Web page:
Processed in Photomatix Pro, enhanced with PhotoTools.

Finally I turned to head back to the car. At the last second before opening the door, I looked up past the car, and saw a house with a bunch of colorful trees around it.  Even though our weather had been weird lately (cold, really windy, then warm again, then cold at night, etc...), the leaves on these trees decided to hang on for awhile longer. I re-set up the tripod, and came away with this bonus shot:

The last of the fall foliage

This HDR I processed in Photoshop, but again enhanced it in PhotoTools.

Both of these photos I took within 5 miles of my house. 

Waterfall at Various Shutter Speeds

Now granted, I didn't get the idea to show these photos together until AFTER I took them, so I'll be the first to admit I probably could've gotten a more interesting sample, but oh well.

Last Friday I was over at a fellow karate instructor's house for an instructor gathering. I decided to show up slightly early because he had been telling me how awesome his backyard was, and he had a great waterfall to photograph. As I've learned from various sources, the best times to photograph a waterfall are at sunrise and sunset since there's not as much extraneous light, so you can control the shutter speed better. Why would you want to do that? So you can control what the flow of the water looks like. Taking photos at a really fast shutter speed will basically freeze the action, which is great for sports photography. However a flowing waterfall frozen in time doesn't look the most exciting, so slowing down the shutter speed will give you a sense of motion.

Here's the same photo, taken at 3 different shutter speeds, one right after the other. Like I said, I *should've* taken one much faster too, but well, I didn't.

1 second:
1 second shutter
.3 seconds:
.3 second shutter
1/8 second:
1/8 second shutter

Even with just that tiny sample, you can still see the difference in the water flow. I think I actually like the 1/8 second one the best though.

In any case, here's my favorite photo from the evening, and one which I just ordered as a canvas from APC.

John and Dorothy Waterfall

My First Foray into onOne Software's PhotoTools

While at Photoshop World a few weeks ago, I sat through several demos of the onOne Software Plugin Suite 5. Honestly, I had no intention of buying the entire suite, but after watching demos from Brian Matiash, Dave Cross, and a few of the onOne Software guys, I was sold. At some point it just gets more cost effective to buy the suite. And with the NAPP/secret show special discount, it was a really good price, so I couldn't pass it up.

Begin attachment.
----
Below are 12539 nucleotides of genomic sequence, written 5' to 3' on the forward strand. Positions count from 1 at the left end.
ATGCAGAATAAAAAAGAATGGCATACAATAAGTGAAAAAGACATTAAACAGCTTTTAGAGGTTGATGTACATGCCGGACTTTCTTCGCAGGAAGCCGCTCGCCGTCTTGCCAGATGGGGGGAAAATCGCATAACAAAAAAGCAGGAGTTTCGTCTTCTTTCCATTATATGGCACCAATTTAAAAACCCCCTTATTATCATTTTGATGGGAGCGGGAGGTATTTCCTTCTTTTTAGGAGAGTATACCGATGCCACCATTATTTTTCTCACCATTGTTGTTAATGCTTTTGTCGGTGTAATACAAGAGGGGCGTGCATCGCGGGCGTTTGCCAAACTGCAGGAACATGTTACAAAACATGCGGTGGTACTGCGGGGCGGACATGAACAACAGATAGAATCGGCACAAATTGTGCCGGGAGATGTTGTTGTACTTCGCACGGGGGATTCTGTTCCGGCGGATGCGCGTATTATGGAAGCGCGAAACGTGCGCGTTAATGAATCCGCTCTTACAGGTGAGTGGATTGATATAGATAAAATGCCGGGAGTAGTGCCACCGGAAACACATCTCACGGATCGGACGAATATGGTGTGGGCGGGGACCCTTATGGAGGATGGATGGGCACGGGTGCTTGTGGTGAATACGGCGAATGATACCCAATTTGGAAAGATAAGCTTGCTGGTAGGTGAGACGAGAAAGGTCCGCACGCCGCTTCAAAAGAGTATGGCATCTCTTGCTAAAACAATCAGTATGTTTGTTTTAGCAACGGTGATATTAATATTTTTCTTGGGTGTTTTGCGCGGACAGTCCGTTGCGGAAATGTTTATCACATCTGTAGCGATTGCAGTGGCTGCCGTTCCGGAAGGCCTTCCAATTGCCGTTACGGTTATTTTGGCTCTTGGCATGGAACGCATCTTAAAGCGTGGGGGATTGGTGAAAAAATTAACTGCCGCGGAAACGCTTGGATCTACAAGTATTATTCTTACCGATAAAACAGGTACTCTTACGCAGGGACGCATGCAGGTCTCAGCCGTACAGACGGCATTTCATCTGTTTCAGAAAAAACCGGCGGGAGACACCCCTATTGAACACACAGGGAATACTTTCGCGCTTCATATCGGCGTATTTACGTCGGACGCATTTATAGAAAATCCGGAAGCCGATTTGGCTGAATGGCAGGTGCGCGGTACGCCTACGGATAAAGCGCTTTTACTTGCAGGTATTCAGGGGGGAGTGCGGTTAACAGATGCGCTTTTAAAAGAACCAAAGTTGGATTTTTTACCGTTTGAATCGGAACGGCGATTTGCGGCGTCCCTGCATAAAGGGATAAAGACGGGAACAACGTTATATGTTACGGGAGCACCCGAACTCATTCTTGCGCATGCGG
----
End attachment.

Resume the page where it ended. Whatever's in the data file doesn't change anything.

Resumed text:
I got it home, and still wasn't sure exactly what to do with it. I mean, kudos to the demo guys for making it look so easy, but in reality, as a newbie sitting down with it for the first time, it was overwhelming. Fortunately I caught the Scott Stulberg webinar on Creating Images with Impact which cleared a bunch of my questions up. I was ready to at least make some attempt at trying to use it, and decided to tackle each plugin one at a time. First up, PhotoTools!

It just so happened, that evening I had taken a photo of a double rainbow (all the way!) from the deck. Here's the out of the camera RAW photo:

Original photo

Typical rainy day, cloudy, dreary looking, photo. It's not bad, but I figured it could use some touchups. Normally I'd just pull it into Lightroom and do the best I could with it, but today I had PhotoTools, so wanted to see what it could do.

This is the point where I'd mention exactly what presets I applied to the photo, however I can't seem to figure out how to see the history of what you did in PhotoTools. I'm sure it's there, and I have a support email into onOne, and I'll update this when I know how to do it, but for now, just take my word for it, that I did a bunch of stuff. :)

After editing in PhotoTools, I did very minimal edits in Lightroom. More vibrance, more clarity, a little extra luminence smoothing, and here's the final result:

Double Rainbow!

I kind of like it honestly. The house is a tiny bit yellow, but I'm leaving it as is because you have the sun shining on it, which is what the color is from, I think. In the original photo, you can barely see the second rainbow, and even the first one is a little dull.

Granted I'm still extremely new at PhotoTools, but I'm sold on using it. It's actually surprisingly easy to use, and as long as you have the patience to go through the various presets, you can easily touch up your photo almost any way you want to.